How to reduce stress

Think of stress like a sink. Everything goes down the same plughole. Each stressor is a different tap pouring water into it. Your body can not distinguish these types of stress, so we are now looking at adding or changing a few different habits to reduce the amount of overall stress in your life.

Sometimes you can not avoid stress. For me, there’s been a lot of work, assignments and my sleep hasn’t been great lately. There are lots of ways to reduce your stress, however, sometimes there’s nothing you can do at that time to get rid of it. Sometimes all deadlines come in at the same time. So these tips are very much longer term stress management techniques you can start today so when the time comes that you have lots of deadlines or a lot to do, you’re prepared.

Clear Emails

        Delete your unread emails. There’s no need to have 4,000 unread emails in your inbox. It will over time create stress even when you don’t think it will. You do not need to hoard emails. Once you’ve read an important email, move it to a folder. If the email isn’t important, or it’s spam, delete it. This may take a little while to do, but once you have deleted them all it will be really easy to keep it tidy, 5-10 minutes a day is all it takes.

On a side note, Tim Ferris in the 4 hour work week had the tip of only looking at your emails once or twice a day. I’ve switched to this and feel so much better! I get more done as I’m not spending 5 minutes every time I get an email to respond to it. You will get more work done which will then allow you to be less stressed as everything is getting done. If your work is that urgent and the person really needs you, they can always ring you.


        Following on from clearing the inbox. Let’s keep it clear. Unsubscribe from most of the email lists you have joined in the past few years. I used to get 50+ emails a day just from these alone that had nothing to do with the work I was doing. Again, it just creates unnecessary work.

This is also a good way of saving money as these emails will often time send you through “exclusive” offers that you have to claim right then and there. If you are shopping on a website a lot of the time you will be able to search for a discount code or they will even have a section with sale items/discounts.

To Do Lists

        This was covered in my productivity guide. Having a to-do list is a good way of avoiding stressful times as you can plan what you’re doing during the day. I find I can get a lot more done and then feel a lot less stressed. You may only need 4-5 things on the to do list but it will drastically cut down on stress.

Clean Your Room

        This applies to every room in the house, your office or workplace, your car, everywhere. A clean environment is a clean mind. It has been shown that working on messy environments increases stress and makes you less productive. It’s easy to see why a cluttered office will make a cluttered mind (too hippy?). Have a look at the post in the Huntington Post here.

Reduce Social Media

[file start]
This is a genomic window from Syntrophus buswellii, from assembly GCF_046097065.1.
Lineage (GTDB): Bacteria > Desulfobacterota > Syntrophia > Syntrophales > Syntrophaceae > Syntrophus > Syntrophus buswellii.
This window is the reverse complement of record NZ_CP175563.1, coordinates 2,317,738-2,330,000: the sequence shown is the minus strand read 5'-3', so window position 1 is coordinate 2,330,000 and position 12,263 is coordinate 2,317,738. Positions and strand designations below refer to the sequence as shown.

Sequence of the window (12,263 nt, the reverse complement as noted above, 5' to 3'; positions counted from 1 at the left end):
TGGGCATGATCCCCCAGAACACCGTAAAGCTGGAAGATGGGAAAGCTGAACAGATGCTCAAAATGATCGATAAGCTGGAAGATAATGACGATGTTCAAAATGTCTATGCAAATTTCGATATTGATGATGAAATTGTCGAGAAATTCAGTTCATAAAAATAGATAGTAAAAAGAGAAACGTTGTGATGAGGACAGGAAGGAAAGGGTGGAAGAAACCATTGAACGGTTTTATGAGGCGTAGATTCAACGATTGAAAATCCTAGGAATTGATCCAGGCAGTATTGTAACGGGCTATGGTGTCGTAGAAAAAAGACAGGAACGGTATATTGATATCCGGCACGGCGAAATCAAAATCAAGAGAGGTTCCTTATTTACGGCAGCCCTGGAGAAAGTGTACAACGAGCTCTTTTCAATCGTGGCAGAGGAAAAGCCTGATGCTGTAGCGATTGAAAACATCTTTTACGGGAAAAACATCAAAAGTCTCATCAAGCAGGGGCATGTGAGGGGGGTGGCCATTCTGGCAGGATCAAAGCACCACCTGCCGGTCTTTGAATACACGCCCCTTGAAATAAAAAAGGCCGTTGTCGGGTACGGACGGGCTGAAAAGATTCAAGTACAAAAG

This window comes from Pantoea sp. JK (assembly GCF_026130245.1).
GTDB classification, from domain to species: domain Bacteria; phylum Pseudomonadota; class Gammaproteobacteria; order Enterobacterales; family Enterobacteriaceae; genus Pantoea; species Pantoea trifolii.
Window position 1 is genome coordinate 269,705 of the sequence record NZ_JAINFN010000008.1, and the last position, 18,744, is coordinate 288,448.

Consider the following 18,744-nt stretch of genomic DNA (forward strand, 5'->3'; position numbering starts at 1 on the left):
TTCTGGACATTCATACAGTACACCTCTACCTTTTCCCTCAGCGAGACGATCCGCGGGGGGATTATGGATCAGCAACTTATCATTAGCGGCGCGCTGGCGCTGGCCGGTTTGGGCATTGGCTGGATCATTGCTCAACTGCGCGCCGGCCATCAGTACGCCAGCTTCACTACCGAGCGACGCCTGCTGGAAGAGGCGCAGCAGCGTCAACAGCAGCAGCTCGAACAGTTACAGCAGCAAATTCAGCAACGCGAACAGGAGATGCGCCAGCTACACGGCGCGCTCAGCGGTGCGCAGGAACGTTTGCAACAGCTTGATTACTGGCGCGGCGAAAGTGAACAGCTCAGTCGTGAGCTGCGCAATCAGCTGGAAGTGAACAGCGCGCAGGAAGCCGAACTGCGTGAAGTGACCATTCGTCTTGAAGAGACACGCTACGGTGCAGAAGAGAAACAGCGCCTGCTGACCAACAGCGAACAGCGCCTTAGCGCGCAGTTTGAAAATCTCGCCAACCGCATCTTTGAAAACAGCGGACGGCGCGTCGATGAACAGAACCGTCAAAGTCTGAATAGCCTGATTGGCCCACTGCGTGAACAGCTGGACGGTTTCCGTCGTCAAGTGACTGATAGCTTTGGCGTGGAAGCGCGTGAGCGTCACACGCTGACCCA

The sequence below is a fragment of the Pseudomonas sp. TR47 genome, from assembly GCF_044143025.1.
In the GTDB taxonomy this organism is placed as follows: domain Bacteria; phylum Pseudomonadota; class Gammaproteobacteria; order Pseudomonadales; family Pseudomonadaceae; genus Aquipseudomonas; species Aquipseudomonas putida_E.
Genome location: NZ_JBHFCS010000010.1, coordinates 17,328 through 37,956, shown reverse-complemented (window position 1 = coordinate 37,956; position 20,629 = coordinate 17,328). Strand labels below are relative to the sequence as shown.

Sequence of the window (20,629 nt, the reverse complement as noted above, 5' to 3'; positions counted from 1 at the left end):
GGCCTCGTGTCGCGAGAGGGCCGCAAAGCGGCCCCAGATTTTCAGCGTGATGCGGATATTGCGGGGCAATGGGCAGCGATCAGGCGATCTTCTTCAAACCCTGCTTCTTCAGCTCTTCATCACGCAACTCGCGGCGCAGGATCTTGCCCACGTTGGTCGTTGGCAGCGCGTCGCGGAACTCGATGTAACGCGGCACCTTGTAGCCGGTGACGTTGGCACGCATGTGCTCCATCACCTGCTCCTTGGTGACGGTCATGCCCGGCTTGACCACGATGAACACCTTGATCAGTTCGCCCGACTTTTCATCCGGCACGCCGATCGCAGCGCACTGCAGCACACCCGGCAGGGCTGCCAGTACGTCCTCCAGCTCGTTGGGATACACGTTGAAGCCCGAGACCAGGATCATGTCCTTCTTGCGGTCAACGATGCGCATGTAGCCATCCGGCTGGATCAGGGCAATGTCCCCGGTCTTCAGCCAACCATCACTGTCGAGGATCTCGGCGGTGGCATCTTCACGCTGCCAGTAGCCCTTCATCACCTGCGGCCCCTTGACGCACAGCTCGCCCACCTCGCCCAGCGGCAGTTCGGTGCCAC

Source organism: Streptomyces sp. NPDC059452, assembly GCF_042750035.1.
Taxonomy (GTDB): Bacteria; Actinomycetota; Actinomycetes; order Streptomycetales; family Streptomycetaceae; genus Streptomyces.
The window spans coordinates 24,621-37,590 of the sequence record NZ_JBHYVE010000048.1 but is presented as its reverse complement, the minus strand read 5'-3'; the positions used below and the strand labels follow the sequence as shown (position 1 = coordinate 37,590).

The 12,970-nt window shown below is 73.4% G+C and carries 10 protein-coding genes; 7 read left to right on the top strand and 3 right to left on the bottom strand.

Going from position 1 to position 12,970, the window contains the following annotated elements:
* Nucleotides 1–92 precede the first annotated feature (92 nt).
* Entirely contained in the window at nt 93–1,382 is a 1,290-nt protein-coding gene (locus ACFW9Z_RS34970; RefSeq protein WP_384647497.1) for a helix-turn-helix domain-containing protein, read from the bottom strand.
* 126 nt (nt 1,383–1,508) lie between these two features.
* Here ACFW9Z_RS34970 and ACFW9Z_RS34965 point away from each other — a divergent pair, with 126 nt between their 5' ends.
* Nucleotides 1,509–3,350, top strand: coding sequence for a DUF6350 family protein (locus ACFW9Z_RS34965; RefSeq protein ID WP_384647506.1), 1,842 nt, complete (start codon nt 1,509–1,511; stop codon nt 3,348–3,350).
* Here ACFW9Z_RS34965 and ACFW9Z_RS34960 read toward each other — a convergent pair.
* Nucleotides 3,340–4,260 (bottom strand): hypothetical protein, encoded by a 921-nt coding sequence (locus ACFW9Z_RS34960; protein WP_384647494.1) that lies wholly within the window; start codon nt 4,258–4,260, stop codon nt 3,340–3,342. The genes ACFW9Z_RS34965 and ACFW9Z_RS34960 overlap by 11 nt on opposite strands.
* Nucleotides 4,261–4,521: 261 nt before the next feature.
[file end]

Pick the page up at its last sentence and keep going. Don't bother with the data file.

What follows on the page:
Using social media excessively has a negative impact on your life. It’s easy to see why. The fear of missing out, jealousy, procrastination. If need be, you can delete all of your apps on your phone. This seems a bit too much for you, however, there are apps you can download that tracks how long you use your phone throughout the day. I’d also recommend to remove people on there who you would not speak to again, then increase your security settings so they won’t bother you.

I’m not saying all social media is bad, but it shouldn’t make you feel worse. I use it way too much personally. I am trying to cut down, however, the first few weeks are by far the hardest are you are trying to break a habit. Start tracking your usage and you will be surprised how long you use your phone or even how often you check your phone each day.

Get Proper Sleep

        We all know sleep is important. Reduced sleep increases cortisol (The stress hormone). Cortisol means a higher state of stress. But sleeping is also good for you to increase your mental clarity. Your mood will improve too! If you want to see what I do to get a good nights sleep, have a look at my guide here.


        Again, moving into the hippy side of things! 10 minutes a day is all it takes. I find it clears my head, allows me to slow down and think about what I’m doing. But I think the longer term benefits of meditating is that in a stressful situation it allows you to focus back on what you do (slow breathing and relaxing) to refocus your efforts and get back to where you need to be. Headspace is a great place to start. If not there are multiple apps or websites you can use to get going, once you’ve done even a few days it’s easy to take what you’ve learnt to get going.

Box Breathing

        Your breathing is an amazing tool you can use to slow down and feel less stress in the moment. This article has mostly focused on long-term stress reduction. Box breathing is something you can do right now that will make you feel better. Close your eyes and think about your breathing like the sides of a square. You can do either 4 or 6 seconds a side. 4 seconds breathing in, 4 seconds holding your breath, 4 seconds breathing out and 4 seconds hold without breath. Do this for 5 minutes and you will definitely feel the difference.



Did you know the inhibitor of cortisol is Insulin? That is why when you are stressed out, you crave sugary food. It’s easy to overeat when you are stressed meaning you will increase your calorie intake and you may overeat. Take your time to build these habits and over time you will be able to reduce your overall stress, the aim is to reduce the number of taps pouring water into the sink.

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